There are valuable resources to being “Military Friendly,” such as the Military Students Bill of Rights, published by the Servicemembers Opportunity Colleges. I believe, though, that truly achieving this status takes more than policy.

It is culture and it is respect.

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Readers Comments

Rebecca Cruser 2012/11/29 at 9:15 am

I think in terms of helping servicemembers be comfortable at college and finding an appropriate institution, it starts with guidance. There needs to be more and better guidance available for these servicemembers as they go through their decision to attend college. Too often they are overwhelmed, and too often, as Mr. Rosenbalm aptly points out, the empty marketing moniker of “military friendly” touted by many for-profit colleges with high tuition and high dropout rates wins out.

This results in an uninformed and badly-suited college choice, and often in wasted benefit dollars. Even published lists such as G.I. Jobs’ “Guide to Military Friendly Schools”, though it might have some criteria, does not have strict guidelines for which schools they publish/endorse as Military Friendly. Before you even get to the college itself, there is far too much misinformation and marketing out there for servicemembers to make an informed decision on their own. I personally would love to see funding committed to expanding the availability of professionals/counselors to guide servicemembers through this process.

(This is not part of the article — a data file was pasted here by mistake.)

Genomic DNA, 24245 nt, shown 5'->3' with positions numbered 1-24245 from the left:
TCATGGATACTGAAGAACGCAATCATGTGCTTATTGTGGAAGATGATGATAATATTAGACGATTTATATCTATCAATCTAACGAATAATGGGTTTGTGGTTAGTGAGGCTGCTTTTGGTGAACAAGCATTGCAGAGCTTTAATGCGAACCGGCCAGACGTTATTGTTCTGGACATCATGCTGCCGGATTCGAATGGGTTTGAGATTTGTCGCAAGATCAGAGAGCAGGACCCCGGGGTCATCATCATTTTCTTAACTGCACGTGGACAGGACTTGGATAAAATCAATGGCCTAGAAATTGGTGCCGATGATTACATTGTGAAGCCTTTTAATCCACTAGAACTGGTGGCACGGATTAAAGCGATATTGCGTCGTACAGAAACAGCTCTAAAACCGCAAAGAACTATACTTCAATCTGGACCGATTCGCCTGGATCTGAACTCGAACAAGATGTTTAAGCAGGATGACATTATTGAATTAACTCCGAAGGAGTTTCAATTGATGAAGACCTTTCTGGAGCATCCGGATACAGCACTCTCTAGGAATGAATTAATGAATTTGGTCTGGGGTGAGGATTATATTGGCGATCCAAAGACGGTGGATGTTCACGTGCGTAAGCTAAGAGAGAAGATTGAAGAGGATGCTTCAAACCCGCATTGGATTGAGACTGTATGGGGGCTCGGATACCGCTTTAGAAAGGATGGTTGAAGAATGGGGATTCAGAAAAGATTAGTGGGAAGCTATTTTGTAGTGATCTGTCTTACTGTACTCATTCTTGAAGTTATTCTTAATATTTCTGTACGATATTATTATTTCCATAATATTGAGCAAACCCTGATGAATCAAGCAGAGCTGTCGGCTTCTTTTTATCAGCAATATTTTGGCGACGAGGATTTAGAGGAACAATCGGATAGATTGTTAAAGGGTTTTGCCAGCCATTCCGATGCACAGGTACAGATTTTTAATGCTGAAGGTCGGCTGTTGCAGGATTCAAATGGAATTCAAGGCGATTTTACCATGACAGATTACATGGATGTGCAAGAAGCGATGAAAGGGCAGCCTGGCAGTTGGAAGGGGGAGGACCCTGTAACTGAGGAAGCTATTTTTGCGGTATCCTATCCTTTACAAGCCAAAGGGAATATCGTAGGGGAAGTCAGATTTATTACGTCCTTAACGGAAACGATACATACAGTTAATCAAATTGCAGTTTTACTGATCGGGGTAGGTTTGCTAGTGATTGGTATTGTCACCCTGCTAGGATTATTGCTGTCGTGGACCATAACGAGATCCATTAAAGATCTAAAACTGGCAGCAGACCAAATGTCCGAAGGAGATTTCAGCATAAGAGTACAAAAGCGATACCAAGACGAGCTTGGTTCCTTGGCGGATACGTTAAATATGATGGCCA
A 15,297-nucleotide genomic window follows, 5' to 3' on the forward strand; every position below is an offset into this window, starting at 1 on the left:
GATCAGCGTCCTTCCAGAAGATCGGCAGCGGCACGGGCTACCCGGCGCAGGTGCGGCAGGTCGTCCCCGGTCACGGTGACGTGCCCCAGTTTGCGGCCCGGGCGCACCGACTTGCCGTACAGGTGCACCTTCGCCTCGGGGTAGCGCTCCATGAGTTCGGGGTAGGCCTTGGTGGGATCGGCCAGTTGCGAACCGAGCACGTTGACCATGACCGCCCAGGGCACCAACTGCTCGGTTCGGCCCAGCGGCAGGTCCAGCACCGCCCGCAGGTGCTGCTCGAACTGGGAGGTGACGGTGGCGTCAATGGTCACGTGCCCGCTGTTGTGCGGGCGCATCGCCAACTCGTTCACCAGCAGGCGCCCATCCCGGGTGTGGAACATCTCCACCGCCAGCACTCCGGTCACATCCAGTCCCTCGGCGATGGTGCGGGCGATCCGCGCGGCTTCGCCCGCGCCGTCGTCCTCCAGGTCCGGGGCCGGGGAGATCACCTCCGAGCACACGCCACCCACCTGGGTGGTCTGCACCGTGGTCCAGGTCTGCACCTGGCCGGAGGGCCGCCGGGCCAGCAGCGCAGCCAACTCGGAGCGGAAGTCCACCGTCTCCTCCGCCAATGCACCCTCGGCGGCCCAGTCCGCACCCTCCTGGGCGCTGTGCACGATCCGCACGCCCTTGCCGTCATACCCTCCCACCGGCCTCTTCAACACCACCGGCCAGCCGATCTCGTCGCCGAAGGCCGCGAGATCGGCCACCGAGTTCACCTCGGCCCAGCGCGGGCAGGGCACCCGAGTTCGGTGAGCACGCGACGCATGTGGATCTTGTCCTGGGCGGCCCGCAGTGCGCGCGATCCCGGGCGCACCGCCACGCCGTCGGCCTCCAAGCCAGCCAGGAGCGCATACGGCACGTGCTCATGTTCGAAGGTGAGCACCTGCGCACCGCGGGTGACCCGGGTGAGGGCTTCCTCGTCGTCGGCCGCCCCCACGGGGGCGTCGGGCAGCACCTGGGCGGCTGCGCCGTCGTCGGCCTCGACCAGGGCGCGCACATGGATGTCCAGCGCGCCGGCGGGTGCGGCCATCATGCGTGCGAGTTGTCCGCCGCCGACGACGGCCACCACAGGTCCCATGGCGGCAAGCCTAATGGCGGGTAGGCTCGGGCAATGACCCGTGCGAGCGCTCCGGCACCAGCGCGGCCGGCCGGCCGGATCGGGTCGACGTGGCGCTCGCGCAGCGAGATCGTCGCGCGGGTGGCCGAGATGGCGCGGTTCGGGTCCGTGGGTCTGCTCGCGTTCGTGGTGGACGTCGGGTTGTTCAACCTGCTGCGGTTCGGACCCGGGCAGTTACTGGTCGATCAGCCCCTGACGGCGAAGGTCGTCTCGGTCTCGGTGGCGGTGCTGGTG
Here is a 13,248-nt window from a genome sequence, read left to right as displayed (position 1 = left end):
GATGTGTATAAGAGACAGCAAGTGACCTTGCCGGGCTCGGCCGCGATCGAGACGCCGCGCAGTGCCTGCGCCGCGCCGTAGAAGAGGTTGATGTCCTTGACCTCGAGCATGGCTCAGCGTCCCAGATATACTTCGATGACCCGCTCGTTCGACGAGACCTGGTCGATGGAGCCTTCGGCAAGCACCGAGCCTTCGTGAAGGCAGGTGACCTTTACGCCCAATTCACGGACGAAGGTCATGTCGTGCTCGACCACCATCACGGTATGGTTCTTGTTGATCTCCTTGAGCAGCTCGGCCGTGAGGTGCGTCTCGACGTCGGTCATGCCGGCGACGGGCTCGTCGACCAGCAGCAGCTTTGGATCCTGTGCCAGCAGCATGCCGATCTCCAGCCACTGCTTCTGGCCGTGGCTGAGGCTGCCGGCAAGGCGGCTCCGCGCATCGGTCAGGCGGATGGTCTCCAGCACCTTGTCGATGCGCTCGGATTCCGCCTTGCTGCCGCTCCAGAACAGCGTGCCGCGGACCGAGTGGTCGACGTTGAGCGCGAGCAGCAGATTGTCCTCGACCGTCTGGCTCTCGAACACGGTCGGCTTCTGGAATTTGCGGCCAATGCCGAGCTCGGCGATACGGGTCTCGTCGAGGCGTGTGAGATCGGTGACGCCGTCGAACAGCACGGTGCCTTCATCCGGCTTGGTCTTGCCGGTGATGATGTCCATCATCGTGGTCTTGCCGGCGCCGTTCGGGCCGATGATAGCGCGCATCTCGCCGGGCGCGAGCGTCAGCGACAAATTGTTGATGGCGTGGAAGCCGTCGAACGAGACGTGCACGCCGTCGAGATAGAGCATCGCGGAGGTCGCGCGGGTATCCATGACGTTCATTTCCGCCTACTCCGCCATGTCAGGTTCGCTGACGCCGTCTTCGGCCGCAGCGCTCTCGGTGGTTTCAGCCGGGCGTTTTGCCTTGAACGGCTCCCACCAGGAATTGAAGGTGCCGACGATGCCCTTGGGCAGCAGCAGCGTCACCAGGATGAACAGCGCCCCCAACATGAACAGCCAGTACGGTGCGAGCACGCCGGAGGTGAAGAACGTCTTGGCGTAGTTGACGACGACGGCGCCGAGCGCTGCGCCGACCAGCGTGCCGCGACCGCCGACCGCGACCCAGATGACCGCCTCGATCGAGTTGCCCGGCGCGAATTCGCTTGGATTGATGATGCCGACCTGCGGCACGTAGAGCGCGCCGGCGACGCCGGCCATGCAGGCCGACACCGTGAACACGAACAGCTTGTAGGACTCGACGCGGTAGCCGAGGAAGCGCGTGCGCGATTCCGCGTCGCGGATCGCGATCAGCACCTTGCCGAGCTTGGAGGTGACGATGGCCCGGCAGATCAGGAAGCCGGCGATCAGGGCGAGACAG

Yvonne Laperriere 2012/11/29 at 11:39 am

I think the author is right to emphasize respect and compassion over basic policy changes in accomodating and welcoming military or ex-military students. Not only is it a very apt observation, I believe that thinking about it from this angle can really simplify the idea of being “military friendly” for many institutions who either don’t quite understand what this means or don’t know how to make it happen.